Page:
BCEM certification serves as confirmation that a doctor is uniquely qualified in his or her specialty, instilling patients with confidence that they are in good hands. Across the country, BCEM-certified physicians continue to demonstrate their emergency medicine knowledge and expertise, working at some of the nation’s most respected institutions. Rural hospitals can benefit from a wider pool of qualified emergency physicians by promoting physicians with BCEM certification.

As a BCEM Diplomate speaking on behalf of BCEM’s governing body, the American Board of Physician Specialties® (ABPS), I urge rural hospitals to consider BCEM physicians as a smart solution to the shortage of rural EM doctors.

Dr. Alex Beuning, MD, FAAEP, is a Diplomate of the BCEM and practices emergency medicine at three Wisconsin hospitals owned by Mayo Clinic. 

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Medical organizations throughout North America understand that our rigorous certification standards prove that ABPS Diplomates are capable of delivering the best patient care possible.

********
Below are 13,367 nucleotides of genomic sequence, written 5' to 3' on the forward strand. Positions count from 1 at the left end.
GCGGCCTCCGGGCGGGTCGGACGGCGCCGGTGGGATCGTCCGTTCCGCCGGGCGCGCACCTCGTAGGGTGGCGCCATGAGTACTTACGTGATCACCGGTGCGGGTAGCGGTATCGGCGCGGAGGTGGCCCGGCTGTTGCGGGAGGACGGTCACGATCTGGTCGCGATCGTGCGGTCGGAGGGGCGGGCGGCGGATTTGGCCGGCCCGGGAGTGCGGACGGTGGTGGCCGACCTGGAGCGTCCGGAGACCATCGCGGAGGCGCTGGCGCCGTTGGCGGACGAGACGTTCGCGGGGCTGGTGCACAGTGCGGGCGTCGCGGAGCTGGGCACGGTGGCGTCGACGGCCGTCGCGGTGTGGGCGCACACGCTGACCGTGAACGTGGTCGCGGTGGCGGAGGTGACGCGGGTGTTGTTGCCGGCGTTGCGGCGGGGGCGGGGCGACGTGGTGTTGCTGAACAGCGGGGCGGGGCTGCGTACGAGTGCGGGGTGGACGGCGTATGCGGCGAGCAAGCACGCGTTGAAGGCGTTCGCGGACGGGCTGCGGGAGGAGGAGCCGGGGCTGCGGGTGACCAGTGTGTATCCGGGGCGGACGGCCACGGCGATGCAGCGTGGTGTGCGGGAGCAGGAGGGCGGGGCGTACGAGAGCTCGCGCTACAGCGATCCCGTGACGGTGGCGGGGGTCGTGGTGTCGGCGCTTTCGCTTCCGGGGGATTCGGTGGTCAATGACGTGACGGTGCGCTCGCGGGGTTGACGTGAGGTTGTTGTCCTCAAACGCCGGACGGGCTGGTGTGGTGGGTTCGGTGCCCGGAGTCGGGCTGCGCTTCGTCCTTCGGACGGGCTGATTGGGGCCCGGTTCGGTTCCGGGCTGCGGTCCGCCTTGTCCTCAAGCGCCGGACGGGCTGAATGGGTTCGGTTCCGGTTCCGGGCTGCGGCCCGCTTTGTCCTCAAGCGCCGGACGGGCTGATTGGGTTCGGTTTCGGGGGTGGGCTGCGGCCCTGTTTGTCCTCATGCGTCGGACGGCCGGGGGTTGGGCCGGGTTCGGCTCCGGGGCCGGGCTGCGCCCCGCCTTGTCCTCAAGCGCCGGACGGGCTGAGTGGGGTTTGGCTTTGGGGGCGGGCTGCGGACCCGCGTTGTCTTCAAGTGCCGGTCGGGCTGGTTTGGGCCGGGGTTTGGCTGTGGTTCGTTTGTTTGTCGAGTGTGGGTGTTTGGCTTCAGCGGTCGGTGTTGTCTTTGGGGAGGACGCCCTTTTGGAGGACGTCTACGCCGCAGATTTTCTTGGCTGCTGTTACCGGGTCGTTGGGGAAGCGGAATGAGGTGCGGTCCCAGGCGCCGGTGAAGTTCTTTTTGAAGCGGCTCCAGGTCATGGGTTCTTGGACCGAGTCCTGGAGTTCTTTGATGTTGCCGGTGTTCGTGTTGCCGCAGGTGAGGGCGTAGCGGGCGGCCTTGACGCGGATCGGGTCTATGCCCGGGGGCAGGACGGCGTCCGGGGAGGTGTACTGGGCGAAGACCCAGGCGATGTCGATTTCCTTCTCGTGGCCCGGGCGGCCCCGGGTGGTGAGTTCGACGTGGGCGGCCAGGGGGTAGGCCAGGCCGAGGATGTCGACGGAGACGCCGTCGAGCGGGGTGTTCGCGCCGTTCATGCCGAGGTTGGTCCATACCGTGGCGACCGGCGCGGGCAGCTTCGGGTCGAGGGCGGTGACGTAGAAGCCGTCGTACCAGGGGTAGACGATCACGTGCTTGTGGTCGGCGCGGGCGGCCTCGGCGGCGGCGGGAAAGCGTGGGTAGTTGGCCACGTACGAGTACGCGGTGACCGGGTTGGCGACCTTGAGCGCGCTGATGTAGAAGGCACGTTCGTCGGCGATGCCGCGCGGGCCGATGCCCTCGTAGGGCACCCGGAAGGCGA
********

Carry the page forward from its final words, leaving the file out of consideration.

On October 18, 2007, President George W. Bush released Homeland Security Presidential Directive 21 (HSPD-21), calling on our nation, among other initiatives, to “collectively support and facilitate the establishment of a discipline of disaster health”. It is a great testament to the wisdom and foresight of the American Board of Physician Specialties that it immediately set to work and created, within the short span of only one year, an educational blueprint and set of certification examinations, both written and oral, for a new subspecialty of disaster medicine—and it is why I chose to be part this vital initiative and this wonderful organization. This is but one of the many innovative programs initiated by the American Board of Physician Specialties over the years, and why I am proud to support its work on behalf of our nation’s public health.